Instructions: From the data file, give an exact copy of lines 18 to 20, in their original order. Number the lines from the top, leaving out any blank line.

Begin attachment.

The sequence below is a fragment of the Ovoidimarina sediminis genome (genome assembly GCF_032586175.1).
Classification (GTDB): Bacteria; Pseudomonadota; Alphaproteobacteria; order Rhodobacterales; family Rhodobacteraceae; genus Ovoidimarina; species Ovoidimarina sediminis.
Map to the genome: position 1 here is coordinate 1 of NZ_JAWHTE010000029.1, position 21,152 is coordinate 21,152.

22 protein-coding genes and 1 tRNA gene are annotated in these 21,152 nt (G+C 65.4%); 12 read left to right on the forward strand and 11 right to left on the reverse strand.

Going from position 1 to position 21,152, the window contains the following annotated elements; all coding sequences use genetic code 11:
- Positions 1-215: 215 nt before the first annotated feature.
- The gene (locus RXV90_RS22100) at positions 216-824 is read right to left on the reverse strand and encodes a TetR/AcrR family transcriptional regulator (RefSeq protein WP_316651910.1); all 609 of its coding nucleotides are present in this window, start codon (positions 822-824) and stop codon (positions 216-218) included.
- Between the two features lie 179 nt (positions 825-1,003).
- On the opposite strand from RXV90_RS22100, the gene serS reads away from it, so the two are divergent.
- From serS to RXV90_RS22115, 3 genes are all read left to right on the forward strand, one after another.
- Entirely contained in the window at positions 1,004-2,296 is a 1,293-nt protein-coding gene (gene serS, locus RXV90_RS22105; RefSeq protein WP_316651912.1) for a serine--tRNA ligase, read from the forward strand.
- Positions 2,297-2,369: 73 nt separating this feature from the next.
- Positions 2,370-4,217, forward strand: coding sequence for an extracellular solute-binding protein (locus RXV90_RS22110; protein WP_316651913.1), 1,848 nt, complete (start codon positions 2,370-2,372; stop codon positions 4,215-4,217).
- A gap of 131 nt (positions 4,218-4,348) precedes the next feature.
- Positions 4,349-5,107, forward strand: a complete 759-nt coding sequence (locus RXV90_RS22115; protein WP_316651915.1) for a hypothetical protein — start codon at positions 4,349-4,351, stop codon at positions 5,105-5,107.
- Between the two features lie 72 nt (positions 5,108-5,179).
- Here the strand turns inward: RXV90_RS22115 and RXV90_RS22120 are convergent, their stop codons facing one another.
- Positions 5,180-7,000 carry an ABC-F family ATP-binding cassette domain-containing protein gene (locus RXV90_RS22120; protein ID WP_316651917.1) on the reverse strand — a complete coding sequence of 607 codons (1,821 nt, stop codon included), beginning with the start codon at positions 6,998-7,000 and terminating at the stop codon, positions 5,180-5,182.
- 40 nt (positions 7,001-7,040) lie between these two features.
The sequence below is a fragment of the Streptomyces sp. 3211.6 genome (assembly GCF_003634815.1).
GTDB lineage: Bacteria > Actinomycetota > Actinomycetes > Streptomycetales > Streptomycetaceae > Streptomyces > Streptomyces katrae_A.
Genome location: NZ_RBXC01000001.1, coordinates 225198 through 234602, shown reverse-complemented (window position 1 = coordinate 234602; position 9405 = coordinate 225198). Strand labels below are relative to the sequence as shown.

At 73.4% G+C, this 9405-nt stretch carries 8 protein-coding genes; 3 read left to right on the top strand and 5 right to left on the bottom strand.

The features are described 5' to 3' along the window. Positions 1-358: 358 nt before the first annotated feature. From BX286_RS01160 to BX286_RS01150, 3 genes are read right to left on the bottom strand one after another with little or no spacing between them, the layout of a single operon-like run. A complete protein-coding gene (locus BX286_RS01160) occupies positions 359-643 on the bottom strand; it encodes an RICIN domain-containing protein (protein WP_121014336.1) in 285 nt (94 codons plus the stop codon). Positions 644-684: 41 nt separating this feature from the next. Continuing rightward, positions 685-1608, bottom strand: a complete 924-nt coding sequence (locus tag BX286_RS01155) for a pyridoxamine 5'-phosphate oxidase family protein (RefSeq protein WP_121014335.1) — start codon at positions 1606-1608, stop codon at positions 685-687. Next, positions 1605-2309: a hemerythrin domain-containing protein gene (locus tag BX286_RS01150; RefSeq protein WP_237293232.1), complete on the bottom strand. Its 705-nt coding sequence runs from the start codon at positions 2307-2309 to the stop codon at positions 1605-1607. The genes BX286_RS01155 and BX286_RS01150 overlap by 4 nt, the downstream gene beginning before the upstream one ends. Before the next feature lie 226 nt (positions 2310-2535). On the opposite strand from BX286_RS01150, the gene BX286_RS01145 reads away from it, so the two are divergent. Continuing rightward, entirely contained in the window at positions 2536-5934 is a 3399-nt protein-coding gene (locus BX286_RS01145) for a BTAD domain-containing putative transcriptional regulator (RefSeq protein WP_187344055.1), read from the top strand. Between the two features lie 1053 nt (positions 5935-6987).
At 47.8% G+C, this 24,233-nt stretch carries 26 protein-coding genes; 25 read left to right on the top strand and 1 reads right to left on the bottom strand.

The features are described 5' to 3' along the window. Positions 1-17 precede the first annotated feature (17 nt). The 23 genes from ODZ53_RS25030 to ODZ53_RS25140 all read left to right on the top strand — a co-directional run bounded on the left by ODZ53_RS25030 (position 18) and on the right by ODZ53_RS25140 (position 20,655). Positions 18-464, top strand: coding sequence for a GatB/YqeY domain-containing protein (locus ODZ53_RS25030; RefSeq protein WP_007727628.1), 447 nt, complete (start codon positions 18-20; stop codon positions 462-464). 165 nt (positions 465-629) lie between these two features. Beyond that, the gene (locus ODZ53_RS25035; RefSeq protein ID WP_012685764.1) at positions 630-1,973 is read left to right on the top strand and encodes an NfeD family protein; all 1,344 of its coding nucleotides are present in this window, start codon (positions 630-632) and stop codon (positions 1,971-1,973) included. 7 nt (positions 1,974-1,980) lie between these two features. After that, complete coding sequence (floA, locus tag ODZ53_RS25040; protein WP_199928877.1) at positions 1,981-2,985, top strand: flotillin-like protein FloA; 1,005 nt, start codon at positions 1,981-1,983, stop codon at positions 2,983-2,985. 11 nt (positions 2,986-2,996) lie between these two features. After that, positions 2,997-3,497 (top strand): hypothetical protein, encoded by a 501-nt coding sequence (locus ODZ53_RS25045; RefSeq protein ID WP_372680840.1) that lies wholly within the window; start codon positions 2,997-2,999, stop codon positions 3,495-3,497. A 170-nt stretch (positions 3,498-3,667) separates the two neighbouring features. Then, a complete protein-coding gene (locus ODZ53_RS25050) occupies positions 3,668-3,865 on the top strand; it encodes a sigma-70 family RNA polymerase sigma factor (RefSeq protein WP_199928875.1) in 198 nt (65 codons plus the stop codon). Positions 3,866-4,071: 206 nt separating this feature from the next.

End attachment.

- Positions 5,180-7,000 carry an ABC-F family ATP-binding cassette domain-containing protein gene (locus RXV90_RS22120; protein ID WP_316651917.1) on the reverse strand — a complete coding sequence of 607 codons (1,821 nt, stop codon included), beginning with the start codon at positions 6,998-7,000 and terminating at the stop codon, positions 5,180-5,182.
- 40 nt (positions 7,001-7,040) lie between these two features.
The sequence below is a fragment of the Streptomyces sp. 3211.6 genome (assembly GCF_003634815.1).